Could Confirmation Bias Send You To Prison?

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Jun 22

Lewis & Laws

Could Confirmation Bias Send You To Prison?

by Lewis & Laws

Could Confirmation Bias Send You To Prison?

There is a deep systemic problem in our judicial system. Every year, numerous innocent men and women are sent to prison for crimes they did not commit. These wrongful convictions do not just occur because of a couple biased prosecutors or police officers. The problem is significantly deeper.

A new study suggests that wrongly incarcerated individuals are the victims of multiple structural problems in our judicial system. Multiple and co-occurring causes like confirmation bias, pressure from media outlets and groupthink work together to result in wrongful convictions.

The study, published in the Northeastern University Law Review in 2019, examined 275 wrongful convictions and criminal investigative failures. This examination revealed that confirmation bias is one main component of wrongful convictions. Confirmation bias is defined as the tendency to search harder for evidence that confirms rather than contradicts one's own beliefs and initial judgments.

In short, once police, jurors, judges and investigators have made up their minds, they have a strong desire to prove themselves right. This comes at the expense of innocent men and women.

How Does Confirmation Bias Result in Wrongful Convictions?

When police become focused on a suspect, they begin to develop “tunnel vision.” This tunnel vision leads them to interpret evidence that confirms their bias. They build a case against the person that they believe is guilty and begin to minimize evidence that might point in a different direction. Ambiguous evidence is also dismissed or interpreted in a way that supports their conclusions.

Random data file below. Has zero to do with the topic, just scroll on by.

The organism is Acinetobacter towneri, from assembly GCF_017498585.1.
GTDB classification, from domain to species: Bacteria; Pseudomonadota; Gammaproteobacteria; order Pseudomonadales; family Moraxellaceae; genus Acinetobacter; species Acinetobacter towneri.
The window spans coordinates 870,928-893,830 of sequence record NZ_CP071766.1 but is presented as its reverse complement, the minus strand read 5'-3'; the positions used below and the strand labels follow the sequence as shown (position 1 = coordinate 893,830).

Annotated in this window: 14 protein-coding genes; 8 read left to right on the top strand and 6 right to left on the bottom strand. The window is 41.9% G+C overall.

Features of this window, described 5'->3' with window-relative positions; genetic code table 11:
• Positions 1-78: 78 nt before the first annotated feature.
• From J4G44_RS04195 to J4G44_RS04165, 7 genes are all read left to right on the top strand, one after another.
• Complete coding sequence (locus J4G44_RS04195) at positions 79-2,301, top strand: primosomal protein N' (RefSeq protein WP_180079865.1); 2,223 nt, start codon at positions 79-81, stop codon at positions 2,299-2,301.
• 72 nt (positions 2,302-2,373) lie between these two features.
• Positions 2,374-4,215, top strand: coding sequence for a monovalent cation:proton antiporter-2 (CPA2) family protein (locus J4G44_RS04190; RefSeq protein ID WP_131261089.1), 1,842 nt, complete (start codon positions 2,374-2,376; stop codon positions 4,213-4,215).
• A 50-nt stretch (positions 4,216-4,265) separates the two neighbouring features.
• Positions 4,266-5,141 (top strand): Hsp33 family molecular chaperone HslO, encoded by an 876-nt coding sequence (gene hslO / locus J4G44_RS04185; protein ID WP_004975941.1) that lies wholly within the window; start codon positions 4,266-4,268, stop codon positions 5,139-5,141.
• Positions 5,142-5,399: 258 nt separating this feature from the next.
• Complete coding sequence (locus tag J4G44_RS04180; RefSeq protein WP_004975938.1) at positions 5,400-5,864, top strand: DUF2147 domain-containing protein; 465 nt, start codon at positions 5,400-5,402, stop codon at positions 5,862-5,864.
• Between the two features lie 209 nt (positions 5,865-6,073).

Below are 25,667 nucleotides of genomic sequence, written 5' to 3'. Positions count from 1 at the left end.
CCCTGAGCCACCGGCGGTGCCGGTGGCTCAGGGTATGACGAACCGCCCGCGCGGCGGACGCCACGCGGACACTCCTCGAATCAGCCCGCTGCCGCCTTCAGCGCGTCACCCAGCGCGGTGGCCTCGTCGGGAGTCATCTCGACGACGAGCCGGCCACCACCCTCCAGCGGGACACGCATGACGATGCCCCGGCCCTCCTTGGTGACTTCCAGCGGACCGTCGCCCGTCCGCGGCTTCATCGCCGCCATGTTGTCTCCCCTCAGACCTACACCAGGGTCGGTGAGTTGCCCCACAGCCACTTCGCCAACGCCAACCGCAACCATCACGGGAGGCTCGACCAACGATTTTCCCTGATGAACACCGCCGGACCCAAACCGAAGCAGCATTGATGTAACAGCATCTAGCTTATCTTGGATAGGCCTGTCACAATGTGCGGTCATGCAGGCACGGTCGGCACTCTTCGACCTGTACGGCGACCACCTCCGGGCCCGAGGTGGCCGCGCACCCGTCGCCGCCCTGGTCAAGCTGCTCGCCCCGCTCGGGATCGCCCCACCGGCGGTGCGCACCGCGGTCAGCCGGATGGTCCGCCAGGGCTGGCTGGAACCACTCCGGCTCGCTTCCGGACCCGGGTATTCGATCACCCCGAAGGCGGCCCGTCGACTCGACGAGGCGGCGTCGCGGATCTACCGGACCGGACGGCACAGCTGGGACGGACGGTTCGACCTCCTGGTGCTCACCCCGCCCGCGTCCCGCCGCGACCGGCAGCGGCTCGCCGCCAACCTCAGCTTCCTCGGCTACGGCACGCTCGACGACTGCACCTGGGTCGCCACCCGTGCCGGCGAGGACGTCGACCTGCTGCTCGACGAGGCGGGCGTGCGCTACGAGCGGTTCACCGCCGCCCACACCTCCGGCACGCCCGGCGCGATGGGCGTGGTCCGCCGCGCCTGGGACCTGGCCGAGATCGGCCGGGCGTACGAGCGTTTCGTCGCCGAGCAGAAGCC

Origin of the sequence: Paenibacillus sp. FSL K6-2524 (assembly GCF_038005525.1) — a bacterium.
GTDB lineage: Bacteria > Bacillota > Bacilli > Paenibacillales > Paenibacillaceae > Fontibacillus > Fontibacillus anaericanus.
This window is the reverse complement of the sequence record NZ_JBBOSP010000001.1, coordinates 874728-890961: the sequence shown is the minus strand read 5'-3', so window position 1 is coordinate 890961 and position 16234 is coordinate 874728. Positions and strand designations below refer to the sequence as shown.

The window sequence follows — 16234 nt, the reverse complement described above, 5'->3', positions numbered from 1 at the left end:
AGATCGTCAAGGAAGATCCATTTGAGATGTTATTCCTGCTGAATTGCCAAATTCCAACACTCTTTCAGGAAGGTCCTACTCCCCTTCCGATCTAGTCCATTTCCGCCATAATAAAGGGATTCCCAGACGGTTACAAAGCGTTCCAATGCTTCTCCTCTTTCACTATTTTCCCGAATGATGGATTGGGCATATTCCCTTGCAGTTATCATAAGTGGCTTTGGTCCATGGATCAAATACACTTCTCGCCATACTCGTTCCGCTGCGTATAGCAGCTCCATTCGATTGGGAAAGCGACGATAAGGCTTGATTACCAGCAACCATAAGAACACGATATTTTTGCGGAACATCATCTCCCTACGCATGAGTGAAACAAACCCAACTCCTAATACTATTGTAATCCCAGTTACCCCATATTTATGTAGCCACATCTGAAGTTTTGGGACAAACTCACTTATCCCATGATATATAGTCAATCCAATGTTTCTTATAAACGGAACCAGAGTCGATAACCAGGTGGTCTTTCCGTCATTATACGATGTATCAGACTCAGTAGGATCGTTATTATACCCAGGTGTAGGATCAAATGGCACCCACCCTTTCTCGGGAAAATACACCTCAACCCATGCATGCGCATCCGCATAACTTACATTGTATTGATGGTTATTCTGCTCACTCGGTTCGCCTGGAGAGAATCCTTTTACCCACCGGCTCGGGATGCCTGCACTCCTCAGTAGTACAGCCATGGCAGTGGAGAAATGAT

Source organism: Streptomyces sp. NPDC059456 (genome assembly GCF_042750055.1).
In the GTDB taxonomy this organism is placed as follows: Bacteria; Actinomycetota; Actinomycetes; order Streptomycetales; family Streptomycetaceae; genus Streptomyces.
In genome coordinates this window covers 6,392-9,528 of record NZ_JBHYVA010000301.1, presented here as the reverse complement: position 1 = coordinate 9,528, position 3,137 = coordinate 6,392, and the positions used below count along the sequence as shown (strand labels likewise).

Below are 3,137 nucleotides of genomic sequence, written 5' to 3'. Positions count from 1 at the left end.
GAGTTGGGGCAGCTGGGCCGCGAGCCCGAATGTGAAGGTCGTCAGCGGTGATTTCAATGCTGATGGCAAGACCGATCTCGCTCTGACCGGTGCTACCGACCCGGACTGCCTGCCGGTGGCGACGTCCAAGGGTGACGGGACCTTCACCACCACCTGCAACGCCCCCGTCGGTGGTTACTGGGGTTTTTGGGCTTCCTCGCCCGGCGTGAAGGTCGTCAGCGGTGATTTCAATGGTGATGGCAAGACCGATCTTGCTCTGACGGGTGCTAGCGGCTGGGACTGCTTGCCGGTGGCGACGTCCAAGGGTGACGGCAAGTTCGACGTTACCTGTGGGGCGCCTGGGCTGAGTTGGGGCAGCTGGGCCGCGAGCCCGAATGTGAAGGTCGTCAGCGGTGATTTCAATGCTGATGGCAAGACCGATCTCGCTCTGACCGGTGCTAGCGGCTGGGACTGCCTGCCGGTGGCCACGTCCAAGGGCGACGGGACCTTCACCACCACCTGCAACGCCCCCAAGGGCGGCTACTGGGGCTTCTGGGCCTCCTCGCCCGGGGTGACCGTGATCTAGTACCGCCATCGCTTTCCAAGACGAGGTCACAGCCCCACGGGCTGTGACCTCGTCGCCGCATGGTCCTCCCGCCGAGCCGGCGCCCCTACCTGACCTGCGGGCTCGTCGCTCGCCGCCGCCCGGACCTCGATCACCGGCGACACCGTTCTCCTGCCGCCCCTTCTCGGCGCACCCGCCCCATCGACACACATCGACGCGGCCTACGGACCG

Investigators may coerce confessions or ignore inconsistencies in stories because of their own biases. They may even inadvertently stack the deck when talking with victims by planting ideas in their heads or pushing them towards a particular suspect. This confirmation bias occurs for a variety of reasons, including racism, prejudice and pressure from superiors and media in high profile cases.

The study confirmed that confirmation bias in a criminal case switches the case from one that focuses on evidence to one that focuses on the suspect. This infects the entire case and results in an inability to consider other alternatives even when evidence points in a different direction.

In high-profile cases, the media frenzy further drives prosecutors to do whatever it takes to solve the case and put someone behind bars. This often results in prosecutors ignoring crucial evidence, even when they are trained to be objective and balanced.

In the study, a shocking 88 percent of the cases analyzed suffered from confirmation bias. To combat this, the authors believe that there should be better procedures for evidence collection, evaluation and analysis. In addition, training programs to “de-bias” investigators may help to tip the scales back.

17 Years Behind Bars as an Innocent Man

One of these cases occurred in Woodland, Washington. In 1993, Alan Northrop was working as a logger. He had two children and a budding small engine repair business. That same year, a housekeeper was sexually assaulted while cleaning a home in the area. The woman was blindfolded and recalled little about the two men who raped her except that they were men - one with dark hair.

The victim worked with law enforcement to develop a composite sketch, and Alan became targeted because he resembled the sketch, even though there was no physical evidence linking him to the crime. The police zeroed in on Alan and his friend Larry as suspects.

Following highly suggestive eyewitness identification procedures, the victim reluctantly picked them out of a lineup. They were convicted of first-degree burglary, first-degree kidnapping and rape.

Years later, DNA evidence exonerated the men and their conviction was overturned - but not before Alan had already served 17 ½ years in prison for a crime he did not commit.

Arrested for a Crime? We Can Help!

If you were arrested and charged with a crime, it is important to know how the deck may be stacked against you. Confirmation bias is real and can result in time behind bars for a crime you did not commit. To protect your future, you need an experienced Seattle criminal defense attorney on your side.

The experienced lawyers at Lewis & Laws, PLLC, have successfully defended clients in Seattle, Bellevue, and Kirkland. Contact us today at 206.209.0608 or fill out our online contact form. We will fight for you every step of the way. Call us today!



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